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Rep. Radel resigns, following cocaine charges

 

Republican Rep. Trey Radel, the Florida congressman who pleaded guilty late last year to cocaine-possession charges, has resigned. 

In a letter sent Monday to House Speaker John Boehner, Radel wrote that it's been "an honor" to serve but "some of my struggles had serious consequences." 

"While I have dealt with those issues on a personal level, it is my belief that professionally I cannot fully and effectively serve as a United States Representative to the place I love and call home, Southwest Florida," he wrote. 

The decision comes after Radel for weeks insisted he was staying in Congress, in hopes of trying to "rebuild the trust" of voters. 

He went to a rehab center after his arrest, and dismissed calls from Republican Florida Gov. Rick Scott and others to resign. 

Radel had pleaded guilty in November to a misdemeanor charge of cocaine possession and was sentenced to a year of probation. He admitted to purchasing 3.5 grams of cocaine from an undercover officer in Washington on Oct. 29. 

The House Ethics Committee announced last month that it was launching a formal investigation of the congressman.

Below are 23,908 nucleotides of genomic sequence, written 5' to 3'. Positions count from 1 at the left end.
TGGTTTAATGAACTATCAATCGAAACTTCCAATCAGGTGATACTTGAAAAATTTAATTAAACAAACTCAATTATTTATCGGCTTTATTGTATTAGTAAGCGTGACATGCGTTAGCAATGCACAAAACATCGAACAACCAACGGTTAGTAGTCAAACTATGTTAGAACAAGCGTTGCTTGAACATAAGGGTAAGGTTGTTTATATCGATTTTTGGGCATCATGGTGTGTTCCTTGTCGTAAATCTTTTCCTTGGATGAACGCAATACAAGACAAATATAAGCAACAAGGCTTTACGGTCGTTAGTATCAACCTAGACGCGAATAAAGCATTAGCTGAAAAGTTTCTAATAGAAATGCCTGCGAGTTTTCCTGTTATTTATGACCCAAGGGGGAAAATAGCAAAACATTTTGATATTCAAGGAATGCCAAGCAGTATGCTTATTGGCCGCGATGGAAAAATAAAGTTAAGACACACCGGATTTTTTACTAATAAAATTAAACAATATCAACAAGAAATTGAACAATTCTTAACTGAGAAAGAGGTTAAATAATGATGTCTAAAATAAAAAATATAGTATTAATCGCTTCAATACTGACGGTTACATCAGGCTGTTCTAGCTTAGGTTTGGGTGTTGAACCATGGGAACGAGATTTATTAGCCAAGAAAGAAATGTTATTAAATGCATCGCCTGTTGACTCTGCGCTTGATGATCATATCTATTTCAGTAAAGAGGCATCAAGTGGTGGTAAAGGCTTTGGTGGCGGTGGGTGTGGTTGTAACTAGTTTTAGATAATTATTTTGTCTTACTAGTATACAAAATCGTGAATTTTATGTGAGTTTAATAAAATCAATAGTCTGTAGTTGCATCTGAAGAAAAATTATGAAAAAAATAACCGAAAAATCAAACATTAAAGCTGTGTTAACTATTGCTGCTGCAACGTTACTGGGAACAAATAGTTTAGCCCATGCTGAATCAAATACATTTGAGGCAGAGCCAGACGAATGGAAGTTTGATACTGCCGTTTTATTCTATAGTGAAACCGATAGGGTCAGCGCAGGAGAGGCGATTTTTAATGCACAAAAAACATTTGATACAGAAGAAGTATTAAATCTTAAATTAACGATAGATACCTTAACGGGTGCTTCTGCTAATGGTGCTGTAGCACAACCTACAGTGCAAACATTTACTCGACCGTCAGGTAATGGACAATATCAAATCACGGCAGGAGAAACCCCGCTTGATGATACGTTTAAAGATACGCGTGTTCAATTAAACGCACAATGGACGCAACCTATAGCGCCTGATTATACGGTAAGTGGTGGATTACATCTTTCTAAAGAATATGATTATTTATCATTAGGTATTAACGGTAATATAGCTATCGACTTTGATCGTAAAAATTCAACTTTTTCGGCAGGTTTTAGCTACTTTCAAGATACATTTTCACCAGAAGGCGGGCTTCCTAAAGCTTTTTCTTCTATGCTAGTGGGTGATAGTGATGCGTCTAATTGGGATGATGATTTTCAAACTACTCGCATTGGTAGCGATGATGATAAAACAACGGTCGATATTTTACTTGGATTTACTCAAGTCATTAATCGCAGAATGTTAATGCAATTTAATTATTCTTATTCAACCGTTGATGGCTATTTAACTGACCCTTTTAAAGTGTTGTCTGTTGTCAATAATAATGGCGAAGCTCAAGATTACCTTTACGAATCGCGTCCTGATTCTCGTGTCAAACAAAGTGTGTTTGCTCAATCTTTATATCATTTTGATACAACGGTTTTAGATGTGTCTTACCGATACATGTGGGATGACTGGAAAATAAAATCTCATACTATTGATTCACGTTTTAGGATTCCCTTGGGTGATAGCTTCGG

Radel said his drug and alcohol abuse never interfered with his official duties. "This was my personal issue on personal time," he said. 

While court documents said the lawmaker purchased cocaine on several occasions prior to his bust in October, he maintained last month that he had only used the drug "a handful of times" beginning in college. His treatment, he said, was focused on alcoholism. 

Radel had been in office for 10 months when he was charged. His district includes the Gulf Coast cities of Fort Myers and Naples. 

The drug arrest disrupted a seemingly promising career. 

After a stint as a TV news anchor, he started a media-relations firm and hosted an early-morning conservative talk-radio show in southwest Florida.

Fox News' Nicholas Kalman and The Associated Press contributed to this report.